The Scott Ransom was the Swiss brand’s latest full suspended mountan bike that was not given the all-integrated look we saw for the Spark and Genius (with the exception of the Gambler). As you can see from the photos and video, the Scott engineers have managed to hide a 170mm travel shock inside the frame and at the same time have radically changed the character of this bike: it is no longer a trail bike with an oversized travel, like the old model, but a thoroughbred enduro. It accommodate a 27.5″ or 29″ wheel at the rear, and it has a headset that can change the head angle from 63.8° to 65°.
The Scott Ransom comes with a headset to change the head angle, and it has a flip chip so you can mount a 29 or 27.5″ wheel on the rear. I tested it in the 29/29 configuration in size L (I am 179cm tall).
The field test
Besides during the official presentation around Girona, Spain, I was able to test the new Ransom 900 RC on our hometrails. The weight measured in size L, without pedals and without tools and tube, is 15.5kg, not bad considering the tires, a 2.4″ Maxxis Dissector DD on the rear and a 2.6″ Maxxis Assegai Exo on the front, and the 170mm Fox 38. It certainly isn’t a rocket on climbs, and it no longer lets you take it as easily on long rides as the previous model, which weihgted around 14kg. Fortunately, with the Twin Lock remote control you can close the Fox Nude completely and, for the technical parts, you can reduce the travel from 170 to 130mm, bringing the rider into an even more efficient position than that offered by the 77.2° saddle angle. The fork cannot be locked.
On the descent you are repaid for the effort made on the ascent: forget the old Ransom, this is a real ripper with a suspension that works soft, sustained and progressive to the right point. The suspension system remains a Horst link, but with 6 linkages that allowed everything to be calibrated to perfection. The more observant will recognize the pivot around the bottom bracket, taken from the Bold that Scott purchased a few years ago. The sag measurement system changes too, relying on an indicator attached to the frame rather than the Bold’s magnet.
The fairly short rear triangle gives the Ransom a lot of agility, and it is easy to lift it over obstacles, despite the long travel. Perhaps this is the feature I liked best, because usually enduros are tanks that eat away at everything, but turn out to be less playful. In contrast, the Ransom has suspension that is yes very sensitive, but also reacts very well to the impulses coming from the rider.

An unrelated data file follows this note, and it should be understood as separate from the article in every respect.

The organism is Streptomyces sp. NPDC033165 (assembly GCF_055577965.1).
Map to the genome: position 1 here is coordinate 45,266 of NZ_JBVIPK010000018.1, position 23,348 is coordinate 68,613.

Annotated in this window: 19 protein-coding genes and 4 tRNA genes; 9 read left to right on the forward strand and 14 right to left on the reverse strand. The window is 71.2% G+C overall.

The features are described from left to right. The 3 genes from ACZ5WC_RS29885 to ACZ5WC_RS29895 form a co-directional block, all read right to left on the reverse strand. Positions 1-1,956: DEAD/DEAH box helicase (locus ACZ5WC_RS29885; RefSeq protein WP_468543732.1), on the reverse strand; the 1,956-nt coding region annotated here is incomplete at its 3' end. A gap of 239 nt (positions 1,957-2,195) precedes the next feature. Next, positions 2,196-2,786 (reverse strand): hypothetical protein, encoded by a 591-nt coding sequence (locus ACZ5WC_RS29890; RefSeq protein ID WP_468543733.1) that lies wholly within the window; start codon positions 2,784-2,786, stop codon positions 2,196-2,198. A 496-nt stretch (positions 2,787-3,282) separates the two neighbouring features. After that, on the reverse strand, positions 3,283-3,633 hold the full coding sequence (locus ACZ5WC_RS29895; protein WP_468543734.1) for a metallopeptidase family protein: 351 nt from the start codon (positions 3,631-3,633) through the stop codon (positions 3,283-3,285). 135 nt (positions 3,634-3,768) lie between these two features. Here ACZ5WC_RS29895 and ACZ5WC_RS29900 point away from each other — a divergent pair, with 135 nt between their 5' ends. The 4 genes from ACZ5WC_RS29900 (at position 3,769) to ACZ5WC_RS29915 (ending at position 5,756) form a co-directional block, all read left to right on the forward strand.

I had the opportunity to ask Scott engineers whether on an enduro bike it is not limiting to keep the shock absorber closed inside the frame, because it overheats and struggles to cool. They replied that it depends on the optimal operating temperature, and therefore also on the oil that is used. In the case of the Fox Nude, I could not detect a different behavior at the beginning or end of the descent, despite the fact that the Ransom’s frame does not have holes to let air through as the early Bolds had. On the other hand, I appreciated the fact that the ammo is completely protected from water and mud, despite its very low position. Reaching it for setup is very easy, thanks to the one-finger-openable magnetic locking lid (watch the video).
Scott Ransom details
The design with integrated shock absorber and cable routing in the headset will cause debate, but there is no question that the lines of the new Scott Ransom are clean and very pleasing to the eye. Elegant and aggressive at the same time. As mentioned earlier, it is easy to reach the shock thanks to the plastic cover with magnetic closure, once the bike is upside down. Air and spring shocks can be mounted; a list of compatible ones can be found on the Scott website.
The Syncros multitool is attached in the lid, and the Syncros MatchBox with inner tube and tire chaser is housed in the down tube.
The Syncros handlebar with integrated stem perfectly matches the concept of the Ransom, as does the cable routing in the headset, which I personally do not like because while pedaling I see all the time the plastic part of it given by shims and cover, not to mention the more complicated maintenance.
In this context, however, the new SRAM Code Silver Stealth brakes match really well because the cables and hoses are barely visible. Paired with HS2 discs (and new pads) they work well, though not as powerful as Shimano’s.
The dropper seatpost has 180mm of travel, which is made possible by the long, straight seat tube, since the shock is located low in the frame.
The Twin Lock is Scott’s trademark, with its three levers: two to control the suspension (in the case of the Ransom it controls only the shock) and one the seatpost. It needs some time to get used to it, but then you appreciate it especially in Traction mode, that is, when the Fox Nude reduces its travel to 130mm, helping the rider a lot in technical uphill parts.
As mentioned in the video, the Scott Ransom is very quiet on descents, thanks to both the chainstay and the well-designed cable routing.
The SRAM AXS X0 T-type drivetrain tensions the chain firmly, limiting its slapping on the chainstay. Not only that, its shifting under stress is flawless, and on an enduro bike it is definitely an advantage to have such a robust rear derailleur.
Scott preferred the “old” AXS remote control, i.e., the one that resembles the mechanical shifter, instead of the two buttons. I personally much prefer the latter solution, but it’s a matter of taste.
Those expecting Syncros wheels will instead find Race Face Turbine R30 aluminum wheels with oversize hubs. The Maxxis DD and Exo casing tires fit the scope of use well.
Scott Ransom RC: €9,999
Scott Ransom 910: 7,999€
Scott Ransom 920: 5,999€
Scott Ransom 930: 5,199€
For mounts see the Scott website.